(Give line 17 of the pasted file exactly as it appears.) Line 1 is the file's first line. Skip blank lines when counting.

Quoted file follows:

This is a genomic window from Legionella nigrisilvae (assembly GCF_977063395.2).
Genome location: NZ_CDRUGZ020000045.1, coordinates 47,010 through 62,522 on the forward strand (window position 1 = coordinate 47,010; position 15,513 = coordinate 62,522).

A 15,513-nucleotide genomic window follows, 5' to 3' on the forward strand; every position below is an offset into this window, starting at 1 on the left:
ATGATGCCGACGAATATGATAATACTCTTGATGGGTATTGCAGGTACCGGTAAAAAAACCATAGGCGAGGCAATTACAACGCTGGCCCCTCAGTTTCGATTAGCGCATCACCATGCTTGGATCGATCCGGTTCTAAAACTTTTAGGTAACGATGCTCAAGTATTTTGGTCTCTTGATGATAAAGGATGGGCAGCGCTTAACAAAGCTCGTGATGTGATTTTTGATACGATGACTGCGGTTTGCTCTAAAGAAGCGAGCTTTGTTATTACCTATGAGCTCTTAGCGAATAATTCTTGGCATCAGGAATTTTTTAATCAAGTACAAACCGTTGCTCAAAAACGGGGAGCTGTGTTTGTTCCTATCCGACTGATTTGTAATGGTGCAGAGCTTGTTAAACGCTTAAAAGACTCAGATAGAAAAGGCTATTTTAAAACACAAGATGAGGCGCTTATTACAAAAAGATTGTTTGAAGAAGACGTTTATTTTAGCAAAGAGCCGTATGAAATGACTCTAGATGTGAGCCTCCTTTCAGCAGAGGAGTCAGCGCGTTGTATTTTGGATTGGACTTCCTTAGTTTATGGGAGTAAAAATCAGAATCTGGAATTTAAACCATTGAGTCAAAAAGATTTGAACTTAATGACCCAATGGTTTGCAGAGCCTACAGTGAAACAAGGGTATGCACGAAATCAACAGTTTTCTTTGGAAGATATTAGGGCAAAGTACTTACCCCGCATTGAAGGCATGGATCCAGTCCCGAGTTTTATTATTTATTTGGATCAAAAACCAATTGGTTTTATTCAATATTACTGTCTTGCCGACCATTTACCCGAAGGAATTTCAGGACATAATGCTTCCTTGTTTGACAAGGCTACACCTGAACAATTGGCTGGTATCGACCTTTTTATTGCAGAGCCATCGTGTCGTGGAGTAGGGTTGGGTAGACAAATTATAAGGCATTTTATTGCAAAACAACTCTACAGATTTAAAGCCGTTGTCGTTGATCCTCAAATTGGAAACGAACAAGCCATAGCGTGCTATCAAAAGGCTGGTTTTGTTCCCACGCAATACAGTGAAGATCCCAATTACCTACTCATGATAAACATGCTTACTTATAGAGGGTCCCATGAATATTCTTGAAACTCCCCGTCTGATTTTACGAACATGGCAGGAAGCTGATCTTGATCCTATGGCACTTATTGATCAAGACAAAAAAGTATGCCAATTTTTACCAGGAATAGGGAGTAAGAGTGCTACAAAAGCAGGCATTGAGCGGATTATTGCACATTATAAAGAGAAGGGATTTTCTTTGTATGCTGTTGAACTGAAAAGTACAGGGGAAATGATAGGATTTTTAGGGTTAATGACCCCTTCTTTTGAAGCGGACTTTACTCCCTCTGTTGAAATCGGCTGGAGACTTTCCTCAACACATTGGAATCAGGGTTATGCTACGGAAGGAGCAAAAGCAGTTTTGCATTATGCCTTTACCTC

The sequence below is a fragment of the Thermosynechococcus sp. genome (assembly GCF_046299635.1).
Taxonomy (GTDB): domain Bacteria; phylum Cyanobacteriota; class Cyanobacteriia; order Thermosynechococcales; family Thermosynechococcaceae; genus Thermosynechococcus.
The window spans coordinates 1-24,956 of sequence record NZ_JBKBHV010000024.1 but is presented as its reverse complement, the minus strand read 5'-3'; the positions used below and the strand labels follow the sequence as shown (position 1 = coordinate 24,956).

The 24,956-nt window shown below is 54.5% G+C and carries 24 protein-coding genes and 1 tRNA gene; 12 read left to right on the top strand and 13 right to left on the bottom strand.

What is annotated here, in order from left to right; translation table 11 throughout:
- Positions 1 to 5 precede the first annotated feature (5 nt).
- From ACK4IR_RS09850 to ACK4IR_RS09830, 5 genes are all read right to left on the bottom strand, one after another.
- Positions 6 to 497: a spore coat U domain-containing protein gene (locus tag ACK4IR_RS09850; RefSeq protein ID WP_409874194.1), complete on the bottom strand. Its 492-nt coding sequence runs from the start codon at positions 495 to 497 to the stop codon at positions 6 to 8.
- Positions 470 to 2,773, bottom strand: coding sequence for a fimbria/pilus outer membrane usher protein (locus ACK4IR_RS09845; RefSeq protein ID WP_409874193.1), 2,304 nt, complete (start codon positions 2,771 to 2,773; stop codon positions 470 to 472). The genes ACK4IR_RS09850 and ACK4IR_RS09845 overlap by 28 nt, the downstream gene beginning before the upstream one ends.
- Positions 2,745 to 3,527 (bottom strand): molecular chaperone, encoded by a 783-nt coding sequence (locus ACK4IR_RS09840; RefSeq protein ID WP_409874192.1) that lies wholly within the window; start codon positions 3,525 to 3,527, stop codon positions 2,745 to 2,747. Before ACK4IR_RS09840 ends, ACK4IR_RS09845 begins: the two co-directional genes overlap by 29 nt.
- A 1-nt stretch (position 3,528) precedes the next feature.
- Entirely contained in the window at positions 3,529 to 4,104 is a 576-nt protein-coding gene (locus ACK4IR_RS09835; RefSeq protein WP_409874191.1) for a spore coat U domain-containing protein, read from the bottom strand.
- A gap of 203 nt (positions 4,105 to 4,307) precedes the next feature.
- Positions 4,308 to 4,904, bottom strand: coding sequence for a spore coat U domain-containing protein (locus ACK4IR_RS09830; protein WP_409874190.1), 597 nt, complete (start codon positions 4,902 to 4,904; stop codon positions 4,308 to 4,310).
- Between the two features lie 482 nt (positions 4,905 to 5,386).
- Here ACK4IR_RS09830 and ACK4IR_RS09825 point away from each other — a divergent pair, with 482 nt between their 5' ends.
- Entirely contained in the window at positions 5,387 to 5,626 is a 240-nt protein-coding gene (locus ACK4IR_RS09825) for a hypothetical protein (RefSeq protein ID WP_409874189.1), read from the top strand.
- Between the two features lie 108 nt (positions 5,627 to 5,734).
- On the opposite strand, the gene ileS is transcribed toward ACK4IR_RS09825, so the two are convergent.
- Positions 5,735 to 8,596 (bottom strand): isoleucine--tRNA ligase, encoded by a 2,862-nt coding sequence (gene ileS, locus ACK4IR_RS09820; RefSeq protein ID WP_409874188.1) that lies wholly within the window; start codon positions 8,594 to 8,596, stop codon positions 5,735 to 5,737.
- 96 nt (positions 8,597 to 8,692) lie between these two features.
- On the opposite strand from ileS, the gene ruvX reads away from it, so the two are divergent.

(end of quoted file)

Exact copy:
- A gap of 203 nt (positions 4,105 to 4,307) precedes the next feature.